Kurdish militias clashed with the Turkish military in tanks on the Syrian side of the border on Saturday, a monitoring group said.
“Turkish tanks advanced today near Al-Amarneh in Aleppo province, south of the border, and clashes broke out between them and fighters backed by Kurdish forces,” Syrian Observatory for Human Rights head Rami Abdel Rahman said.
A source within northern Syria’s semi-autonomous Kurdish region confirmed the clashes between local fighters and Turkey’s army which has launched an incursion to expel jihadists from the border region.
“It’s the first such case since Turkish tanks entered into Syrian territory on Wednesday,” Abdel Rahman said.
The Turkish-backed Nour el-din el-Zinki rebel group said its fighters advanced on the village of Youssef Beik that lies southwest of Jarablus – a town they recently seized from ISIS militants – in a bid to wrestle control of the surrounding Kurdish-held territory.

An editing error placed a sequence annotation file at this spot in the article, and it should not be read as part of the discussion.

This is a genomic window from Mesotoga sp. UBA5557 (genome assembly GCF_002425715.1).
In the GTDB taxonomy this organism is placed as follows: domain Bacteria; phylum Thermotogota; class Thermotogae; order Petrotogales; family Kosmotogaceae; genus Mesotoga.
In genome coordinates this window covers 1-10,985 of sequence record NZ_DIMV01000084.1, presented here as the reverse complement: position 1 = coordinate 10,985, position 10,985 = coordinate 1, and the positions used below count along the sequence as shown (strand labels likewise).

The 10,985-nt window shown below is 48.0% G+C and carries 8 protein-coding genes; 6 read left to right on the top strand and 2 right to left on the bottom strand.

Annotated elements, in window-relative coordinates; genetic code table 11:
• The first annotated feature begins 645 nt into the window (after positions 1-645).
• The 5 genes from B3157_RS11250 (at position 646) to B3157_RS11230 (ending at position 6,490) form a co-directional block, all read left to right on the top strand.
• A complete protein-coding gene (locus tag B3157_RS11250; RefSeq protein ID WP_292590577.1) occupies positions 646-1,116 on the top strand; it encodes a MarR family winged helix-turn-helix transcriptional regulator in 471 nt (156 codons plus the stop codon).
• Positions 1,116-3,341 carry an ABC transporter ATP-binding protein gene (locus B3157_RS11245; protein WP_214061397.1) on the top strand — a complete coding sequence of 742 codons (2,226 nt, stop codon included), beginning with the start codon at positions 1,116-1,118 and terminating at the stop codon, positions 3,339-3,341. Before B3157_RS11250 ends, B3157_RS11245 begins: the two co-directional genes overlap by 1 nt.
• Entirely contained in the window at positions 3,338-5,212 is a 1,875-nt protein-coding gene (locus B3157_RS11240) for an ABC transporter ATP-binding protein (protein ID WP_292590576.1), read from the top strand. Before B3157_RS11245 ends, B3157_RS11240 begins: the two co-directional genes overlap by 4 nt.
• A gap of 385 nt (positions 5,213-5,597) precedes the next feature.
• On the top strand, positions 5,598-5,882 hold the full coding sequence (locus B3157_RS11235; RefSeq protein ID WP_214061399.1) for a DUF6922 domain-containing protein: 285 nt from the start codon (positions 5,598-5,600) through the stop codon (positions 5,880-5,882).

The rebel group seized the village from Kurdish-affiliated forces and claimed to have captured two Kurdish fighters.
Earlier on Saturday, Turkish security sources said two F-16 jets bombed a site controlled by the Kurdish YPG militia, which is part of the broader U.S.-backed Syrian Democratic Forces coalition. The sources also said the jets hit six ISIS targets.
Ankara’s opponents said Turkish forces had targeted YPG-allied forces but that no Kurdish forces were involved.
Saturday’s use of warplanes against what Turkey said was a Kurdish YPG militia target highlights its determination to prevent any Kurdish territorial expansion in north Syria.
Turkey on Saturday sent more tanks into Syria to bolster a military offensive against jihadists and Kurdish fighters.
The deployment resulted in Ankara-backed Syrian Arab rebels wresting the border town of Jarabulus from the Islamic State group within hours on Wednesday.
Al-Amarneh is also on the border, eight kilometres (five miles) south of Jarabulus.
Turkey’s military operation inside Syria — codenamed “Euphrates Shield” — aims to oust IS from the border region but also to counter advances by a Kurdish militia opposed by Ankara.
Turkey’s leadership has made clear that it aims to hold back the Kurdish People’s Protection Units (YPG) militia, which has led the fight against IS in northern Syria.
Ankara says the YPG has failed to stick to a promise made by its US allies that the militia would move back east across the Euphrates River.
Turkey sees the YPG and its Democratic Union Party (PYD) political wing, which have links to Kurdish rebels in southeast Turkey, as “terror groups”. Kurdish militias